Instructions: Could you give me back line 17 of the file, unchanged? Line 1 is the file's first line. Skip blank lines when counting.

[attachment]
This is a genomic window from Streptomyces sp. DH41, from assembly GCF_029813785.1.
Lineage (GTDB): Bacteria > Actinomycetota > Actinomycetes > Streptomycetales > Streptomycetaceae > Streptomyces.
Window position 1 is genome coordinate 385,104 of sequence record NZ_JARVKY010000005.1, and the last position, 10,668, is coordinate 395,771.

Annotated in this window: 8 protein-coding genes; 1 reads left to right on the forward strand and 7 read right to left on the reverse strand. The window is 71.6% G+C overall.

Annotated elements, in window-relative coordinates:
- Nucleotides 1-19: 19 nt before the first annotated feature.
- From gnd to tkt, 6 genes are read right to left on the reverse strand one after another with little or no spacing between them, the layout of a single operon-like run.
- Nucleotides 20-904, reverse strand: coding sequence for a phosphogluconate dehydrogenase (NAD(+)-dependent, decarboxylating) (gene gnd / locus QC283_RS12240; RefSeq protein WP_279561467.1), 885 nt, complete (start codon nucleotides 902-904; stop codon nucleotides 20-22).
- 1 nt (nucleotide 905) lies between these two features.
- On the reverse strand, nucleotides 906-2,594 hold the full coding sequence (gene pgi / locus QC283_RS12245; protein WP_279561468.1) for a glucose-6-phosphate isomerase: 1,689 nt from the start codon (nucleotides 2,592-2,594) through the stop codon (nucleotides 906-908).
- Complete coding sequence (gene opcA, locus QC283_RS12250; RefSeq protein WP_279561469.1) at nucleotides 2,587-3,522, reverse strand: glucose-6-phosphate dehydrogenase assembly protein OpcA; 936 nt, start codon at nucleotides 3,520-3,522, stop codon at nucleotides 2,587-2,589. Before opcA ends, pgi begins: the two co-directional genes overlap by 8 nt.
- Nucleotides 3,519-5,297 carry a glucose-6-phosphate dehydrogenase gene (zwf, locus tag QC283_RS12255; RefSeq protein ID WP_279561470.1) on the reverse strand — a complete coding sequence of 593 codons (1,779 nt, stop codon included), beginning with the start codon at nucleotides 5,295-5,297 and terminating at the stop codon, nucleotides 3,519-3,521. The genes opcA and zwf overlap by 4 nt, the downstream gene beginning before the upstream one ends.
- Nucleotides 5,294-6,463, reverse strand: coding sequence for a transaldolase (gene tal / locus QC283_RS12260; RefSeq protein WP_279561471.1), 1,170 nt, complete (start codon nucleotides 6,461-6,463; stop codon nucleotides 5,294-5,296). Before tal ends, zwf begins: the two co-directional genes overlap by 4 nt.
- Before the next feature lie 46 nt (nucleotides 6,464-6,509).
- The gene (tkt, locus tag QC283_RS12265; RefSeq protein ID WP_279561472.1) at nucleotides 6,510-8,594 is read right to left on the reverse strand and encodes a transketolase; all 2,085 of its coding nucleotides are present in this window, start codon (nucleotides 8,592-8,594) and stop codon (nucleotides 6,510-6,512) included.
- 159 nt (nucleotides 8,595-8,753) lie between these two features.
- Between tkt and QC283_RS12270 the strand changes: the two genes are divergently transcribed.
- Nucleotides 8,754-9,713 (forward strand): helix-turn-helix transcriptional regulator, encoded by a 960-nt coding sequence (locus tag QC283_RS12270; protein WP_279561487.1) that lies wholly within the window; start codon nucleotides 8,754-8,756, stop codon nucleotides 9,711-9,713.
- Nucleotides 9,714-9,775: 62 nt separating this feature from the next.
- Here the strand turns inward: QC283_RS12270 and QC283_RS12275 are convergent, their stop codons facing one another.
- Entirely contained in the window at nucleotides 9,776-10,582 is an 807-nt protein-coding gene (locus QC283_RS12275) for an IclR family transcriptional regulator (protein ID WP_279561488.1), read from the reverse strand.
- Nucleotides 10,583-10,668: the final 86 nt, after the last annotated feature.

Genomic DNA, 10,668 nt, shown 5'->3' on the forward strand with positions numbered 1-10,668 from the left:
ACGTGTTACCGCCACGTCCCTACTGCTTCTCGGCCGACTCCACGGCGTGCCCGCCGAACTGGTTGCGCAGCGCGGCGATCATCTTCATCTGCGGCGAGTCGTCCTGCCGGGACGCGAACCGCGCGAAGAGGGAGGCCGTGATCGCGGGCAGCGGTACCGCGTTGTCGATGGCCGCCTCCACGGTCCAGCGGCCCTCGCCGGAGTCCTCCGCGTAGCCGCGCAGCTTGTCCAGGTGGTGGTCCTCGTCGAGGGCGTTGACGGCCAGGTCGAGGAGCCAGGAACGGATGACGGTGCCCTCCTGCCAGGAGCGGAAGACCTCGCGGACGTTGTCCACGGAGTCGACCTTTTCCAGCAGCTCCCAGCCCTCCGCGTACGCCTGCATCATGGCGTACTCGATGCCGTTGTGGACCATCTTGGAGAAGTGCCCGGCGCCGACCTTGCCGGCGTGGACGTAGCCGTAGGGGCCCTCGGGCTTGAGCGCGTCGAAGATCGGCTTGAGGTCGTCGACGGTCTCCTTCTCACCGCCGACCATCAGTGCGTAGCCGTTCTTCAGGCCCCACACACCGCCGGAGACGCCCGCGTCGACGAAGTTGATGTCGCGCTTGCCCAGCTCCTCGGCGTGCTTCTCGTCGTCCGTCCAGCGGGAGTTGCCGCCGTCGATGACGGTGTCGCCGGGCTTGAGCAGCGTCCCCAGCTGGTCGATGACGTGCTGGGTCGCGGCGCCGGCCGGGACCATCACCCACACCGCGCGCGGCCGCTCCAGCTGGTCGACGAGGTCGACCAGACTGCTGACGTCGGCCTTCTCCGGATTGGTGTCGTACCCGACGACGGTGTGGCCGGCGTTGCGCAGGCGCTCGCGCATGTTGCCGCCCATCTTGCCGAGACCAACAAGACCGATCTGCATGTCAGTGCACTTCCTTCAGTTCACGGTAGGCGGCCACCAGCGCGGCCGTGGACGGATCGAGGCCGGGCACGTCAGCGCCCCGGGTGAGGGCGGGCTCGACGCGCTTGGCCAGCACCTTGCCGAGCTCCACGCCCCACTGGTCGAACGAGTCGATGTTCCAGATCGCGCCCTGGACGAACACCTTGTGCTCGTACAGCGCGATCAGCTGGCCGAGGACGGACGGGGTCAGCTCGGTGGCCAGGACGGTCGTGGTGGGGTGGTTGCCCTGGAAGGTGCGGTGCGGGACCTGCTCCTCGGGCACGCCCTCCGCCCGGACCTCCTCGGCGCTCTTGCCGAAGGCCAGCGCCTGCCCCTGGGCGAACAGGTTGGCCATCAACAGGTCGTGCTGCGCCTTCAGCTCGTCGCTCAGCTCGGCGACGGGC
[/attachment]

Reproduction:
- Between tkt and QC283_RS12270 the strand changes: the two genes are divergently transcribed.